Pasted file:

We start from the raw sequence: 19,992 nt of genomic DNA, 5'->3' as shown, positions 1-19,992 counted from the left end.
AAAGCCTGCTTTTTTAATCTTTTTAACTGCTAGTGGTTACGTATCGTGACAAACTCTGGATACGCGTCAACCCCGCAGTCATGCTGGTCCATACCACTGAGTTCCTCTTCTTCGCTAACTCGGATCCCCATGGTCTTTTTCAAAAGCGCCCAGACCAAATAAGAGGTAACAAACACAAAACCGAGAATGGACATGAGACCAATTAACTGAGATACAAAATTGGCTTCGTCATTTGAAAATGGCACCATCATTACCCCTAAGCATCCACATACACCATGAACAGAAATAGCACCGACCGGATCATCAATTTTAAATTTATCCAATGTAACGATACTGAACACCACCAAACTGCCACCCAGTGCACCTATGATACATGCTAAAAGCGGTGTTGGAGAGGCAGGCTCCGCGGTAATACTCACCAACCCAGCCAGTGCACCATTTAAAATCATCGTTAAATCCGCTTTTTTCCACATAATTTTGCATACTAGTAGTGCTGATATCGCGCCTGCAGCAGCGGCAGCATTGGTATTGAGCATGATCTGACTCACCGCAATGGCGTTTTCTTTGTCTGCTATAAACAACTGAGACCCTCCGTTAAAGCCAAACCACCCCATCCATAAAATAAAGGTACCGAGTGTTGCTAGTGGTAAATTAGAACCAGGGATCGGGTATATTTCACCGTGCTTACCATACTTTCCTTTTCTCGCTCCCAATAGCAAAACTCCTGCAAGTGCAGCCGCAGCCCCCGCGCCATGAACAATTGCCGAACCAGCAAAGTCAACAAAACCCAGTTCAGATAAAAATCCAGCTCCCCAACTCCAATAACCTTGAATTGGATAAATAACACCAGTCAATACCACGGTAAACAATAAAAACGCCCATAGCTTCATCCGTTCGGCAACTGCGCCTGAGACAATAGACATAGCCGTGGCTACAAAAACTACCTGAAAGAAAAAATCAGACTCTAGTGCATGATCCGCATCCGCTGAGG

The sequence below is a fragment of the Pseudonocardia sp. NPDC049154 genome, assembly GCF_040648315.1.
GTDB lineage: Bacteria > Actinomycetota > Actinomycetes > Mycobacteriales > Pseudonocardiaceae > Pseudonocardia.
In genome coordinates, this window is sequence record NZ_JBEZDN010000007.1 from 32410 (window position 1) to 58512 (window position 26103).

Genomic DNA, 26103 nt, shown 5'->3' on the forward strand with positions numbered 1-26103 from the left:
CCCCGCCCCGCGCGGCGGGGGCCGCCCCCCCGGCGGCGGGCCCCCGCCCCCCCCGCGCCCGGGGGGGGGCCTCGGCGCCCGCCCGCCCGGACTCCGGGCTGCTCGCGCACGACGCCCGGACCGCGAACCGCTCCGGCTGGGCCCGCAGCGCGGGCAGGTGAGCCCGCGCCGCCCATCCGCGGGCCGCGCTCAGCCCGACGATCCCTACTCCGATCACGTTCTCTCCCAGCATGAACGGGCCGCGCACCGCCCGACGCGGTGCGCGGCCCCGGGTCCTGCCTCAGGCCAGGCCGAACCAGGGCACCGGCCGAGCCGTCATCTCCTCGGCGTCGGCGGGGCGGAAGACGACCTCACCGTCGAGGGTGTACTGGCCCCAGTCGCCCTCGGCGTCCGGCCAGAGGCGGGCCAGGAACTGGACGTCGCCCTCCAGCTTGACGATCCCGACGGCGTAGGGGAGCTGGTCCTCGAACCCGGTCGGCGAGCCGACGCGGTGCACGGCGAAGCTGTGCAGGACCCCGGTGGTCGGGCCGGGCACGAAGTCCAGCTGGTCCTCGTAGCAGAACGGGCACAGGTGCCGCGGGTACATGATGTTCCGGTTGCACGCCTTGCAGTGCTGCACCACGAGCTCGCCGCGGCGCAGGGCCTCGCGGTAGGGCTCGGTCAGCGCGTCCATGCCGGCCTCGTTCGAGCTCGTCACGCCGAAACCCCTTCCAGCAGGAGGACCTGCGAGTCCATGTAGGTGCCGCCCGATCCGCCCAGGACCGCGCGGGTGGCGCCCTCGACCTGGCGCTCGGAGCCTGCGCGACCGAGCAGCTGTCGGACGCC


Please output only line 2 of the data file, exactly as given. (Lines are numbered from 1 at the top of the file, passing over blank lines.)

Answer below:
AAAGCCTGCTTTTTTAATCTTTTTAACTGCTAGTGGTTACGTATCGTGACAAACTCTGGATACGCGTCAACCCCGCAGTCATGCTGGTCCATACCACTGAGTTCCTCTTCTTCGCTAACTCGGATCCCCATGGTCTTTTTCAAAAGCGCCCAGACCAAATAAGAGGTAACAAACACAAAACCGAGAATGGACATGAGACCAATTAACTGAGATACAAAATTGGCTTCGTCATTTGAAAATGGCACCATCATTACCCCTAAGCATCCACATACACCATGAACAGAAATAGCACCGACCGGATCATCAATTTTAAATTTATCCAATGTAACGATACTGAACACCACCAAACTGCCACCCAGTGCACCTATGATACATGCTAAAAGCGGTGTTGGAGAGGCAGGCTCCGCGGTAATACTCACCAACCCAGCCAGTGCACCATTTAAAATCATCGTTAAATCCGCTTTTTTCCACATAATTTTGCATACTAGTAGTGCTGATATCGCGCCTGCAGCAGCGGCAGCATTGGTATTGAGCATGATCTGACTCACCGCAATGGCGTTTTCTTTGTCTGCTATAAACAACTGAGACCCTCCGTTAAAGCCAAACCACCCCATCCATAAAATAAAGGTACCGAGTGTTGCTAGTGGTAAATTAGAACCAGGGATCGGGTATATTTCACCGTGCTTACCATACTTTCCTTTTCTCGCTCCCAATAGCAAAACTCCTGCAAGTGCAGCCGCAGCCCCCGCGCCATGAACAATTGCCGAACCAGCAAAGTCAACAAAACCCAGTTCAGATAAAAATCCAGCTCCCCAACTCCAATAACCTTGAATTGGATAAATAACACCAGTCAATACCACGGTAAACAATAAAAACGCCCATAGCTTCATCCGTTCGGCAACTGCGCCTGAGACAATAGACATAGCCGTGGCTACAAAAACTACCTGAAAGAAAAAATCAGACTCTAGTGCATGATCCGCATCCGCTGAGG